A Way to Track Exposures That May Contribute to Autism Spectrum Disorder

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Researchers in autism spectrum disorders have discovered a promising new way to detect prenatal exposures that could increase risk for autism even years after the exposures occurred.

The researchers in their study showed that a chemical signature of prenatal exposure to cigarette smoke can be detected in the blood of pre-schoolers. Weather smoking during pregnancy contributes to autism is not a known fact yet. But, since the mother can say whether or not she smoked during her pregnancy, a clear chemical signature of prenatal exposure persisted into childhood could still be seen.

The next step is to look for markers for less-obvious toxic exposures, which are suspected to increase the risk of autism spectrum. Among these include exposure to air pollution, pesticides, plasticizers and maternal inflammation during a woman’s pregnancy.

A study which was led by Daniele Fallin and Christine Ladd-Acosta, appeared in the journal Environmental Research a couple of weeks ago.

She is the director of the Bloomberg School’s Wendy Klag Center for Autism & Developmental Disabilities at Johns Hopkins University.

More to the point, Fallin’s team is looking at so-called epigenetic markers. These are chemical tags which sit on top a gene’s DNA. These help control where and when the gene is active.

This epigenetic control of gene activity is especially crucial for guiding early brain development. Chemical exposures, infection and other types of stresses can change epigenetics. This in turn can alter gene activity in important and permanent ways.

Across the whole study, the researchers performed whole genome epigenetic analysis on the blood of children, ages 3 to 5.  It total there were 531 from six sites across America. The children’s mothers were asked about smoking during pregnancy.

The next step was to analyze epigenetic patterns (methylation) at 26 locations across the children’s genomes. They were able to identify which mothers smoked during pregnancy with 81 percent accuracy based on all of the available data.

There have been other researchers that had previously identified these epigenetic signatures. They found them in infant cord blood from prenatal pregnancies. This new study however, is the first to show that the tell-tale chemical evidence persists to at least the age of about 5.

It is Fallins hope this area of research has a much broader reach. When a prenatal mother smokes, she says it is quite easy to determine whether someone was exposed prenatally. All you have to do is ask the mother or ask someone whether the mother smoked while she was pregnant. However, when there is exposures to other toxins, it is more difficult to tease out. The biggest problem is that the mother may not know whether she was exposed or not.

What is Autism Spectrum Disorder

The First Three Sculptures to be Installed on Hove Plinth

The first three sculptures to be installed on Hove Plinth have been unveiled in small scale form.

Hove Civic Society launched a competition earlier this year to find artists who could bring contemporary sculpture to Hove seafront.

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The winning sculptures are Escape by Matthew James Davies, Flight of the Langoustines by Pierre Diamantopoulo and Constellation by Jonathan Wright.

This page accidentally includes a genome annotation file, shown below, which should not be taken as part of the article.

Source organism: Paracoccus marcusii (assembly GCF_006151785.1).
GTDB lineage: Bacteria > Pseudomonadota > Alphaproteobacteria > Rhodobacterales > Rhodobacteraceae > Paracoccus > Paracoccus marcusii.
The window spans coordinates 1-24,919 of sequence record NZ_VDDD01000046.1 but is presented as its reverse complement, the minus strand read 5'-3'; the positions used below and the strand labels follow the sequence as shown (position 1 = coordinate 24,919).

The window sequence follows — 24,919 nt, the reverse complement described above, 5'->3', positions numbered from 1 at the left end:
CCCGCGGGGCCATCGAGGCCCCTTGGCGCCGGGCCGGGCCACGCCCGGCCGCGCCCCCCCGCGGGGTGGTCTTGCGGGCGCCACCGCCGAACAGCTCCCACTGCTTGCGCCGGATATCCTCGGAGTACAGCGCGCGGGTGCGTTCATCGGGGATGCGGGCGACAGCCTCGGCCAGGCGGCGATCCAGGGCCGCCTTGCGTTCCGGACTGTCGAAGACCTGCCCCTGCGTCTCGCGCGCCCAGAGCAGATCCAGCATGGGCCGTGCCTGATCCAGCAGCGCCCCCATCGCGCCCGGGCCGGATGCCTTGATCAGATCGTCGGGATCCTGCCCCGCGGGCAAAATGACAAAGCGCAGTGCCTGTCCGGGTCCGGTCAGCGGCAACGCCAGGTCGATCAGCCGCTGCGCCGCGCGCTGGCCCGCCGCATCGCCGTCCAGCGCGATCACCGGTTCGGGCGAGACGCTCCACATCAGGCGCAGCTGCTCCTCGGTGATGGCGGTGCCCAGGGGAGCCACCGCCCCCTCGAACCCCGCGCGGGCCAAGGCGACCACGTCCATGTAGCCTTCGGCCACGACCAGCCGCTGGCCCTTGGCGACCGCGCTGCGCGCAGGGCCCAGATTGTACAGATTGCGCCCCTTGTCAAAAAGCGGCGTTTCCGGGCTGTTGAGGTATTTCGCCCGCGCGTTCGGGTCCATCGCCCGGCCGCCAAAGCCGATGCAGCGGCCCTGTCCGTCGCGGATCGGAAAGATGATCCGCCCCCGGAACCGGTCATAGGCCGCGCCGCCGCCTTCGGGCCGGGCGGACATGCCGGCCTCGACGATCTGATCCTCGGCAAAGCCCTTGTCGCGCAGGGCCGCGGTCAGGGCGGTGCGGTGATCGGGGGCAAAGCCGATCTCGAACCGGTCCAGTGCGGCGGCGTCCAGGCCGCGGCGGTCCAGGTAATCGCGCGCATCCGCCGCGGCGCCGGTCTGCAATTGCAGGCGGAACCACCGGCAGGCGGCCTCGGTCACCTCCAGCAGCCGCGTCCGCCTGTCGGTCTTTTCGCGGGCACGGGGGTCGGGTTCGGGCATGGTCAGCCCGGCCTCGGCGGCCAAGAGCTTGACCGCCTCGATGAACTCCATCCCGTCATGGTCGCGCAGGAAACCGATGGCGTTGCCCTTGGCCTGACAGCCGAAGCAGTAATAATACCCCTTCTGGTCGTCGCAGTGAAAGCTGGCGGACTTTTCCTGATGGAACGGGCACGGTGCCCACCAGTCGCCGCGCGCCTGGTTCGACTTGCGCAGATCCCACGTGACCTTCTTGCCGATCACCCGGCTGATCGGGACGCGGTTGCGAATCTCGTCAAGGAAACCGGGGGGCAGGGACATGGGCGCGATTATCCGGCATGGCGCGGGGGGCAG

A first major commission for Oxford-based Davies, his sculpture cast in blue resin aims to mirror the movements of nature, such as the sea breeze, gliding birds and rolling waves.

Brighton sculptor Diamantopoulo who has exhibited in the UK and internationally took inspiration from a discarded lobster pot for his piece about human exodus and release.

Wright, who is based in Folkestone and has also exhibited at home and abroad, will involve local residents to help choose which iconic Hove images will be part of his sculpture.

Each sculpture will be in place on the plinth for 12-18 months and then found a permanent position in Hove or Brighton, which could include corporate headquarters, new developments or public spaces.

The Society has begun fundraising in earnest to ensure the plinth can be built and sculptures commissioned at the earliest opportunity.display plinths
A range of founder packages and corporate sponsorship opportunities are available but anyone can make a donation of any size to help make Hove Plinth a reality.

Hove Civic Society has planning permission to install a stone plinth on the King’s Esplanade at the foot of Grand Avenue. The plinth will be used for changing displays of sculpture, inspired by the Fourth Plinth in Trafalgar Square. It will have technological capabilities to make viewing the sculptures an interactive, educational experience.
Hove Civic Society are aiming to have the plinth and its first installation in place in spring 2017.

Original Article Found Here http://www.juicebrighton.com/news/local-news/hove-plinth-unveiled/

Blitz That Job Interview

Asking questions in a business job interview  is a great way to show that you’re interested in the position but you need to make sure you are asking the right ones.

There are some topics and questions that are best avoided because asking them in the interview could put a black mark against your name.

Find out the 4 questions NOT to ask in a job interview.

Don’t forget:

  • Salary and benefit negotiations are best left out of the interview process
  • Rephrase ‘why’ questions to sound less confrontational
  • Don’t ask questions that make you look unprepared.
  • Avoid anything to do with work-life balance
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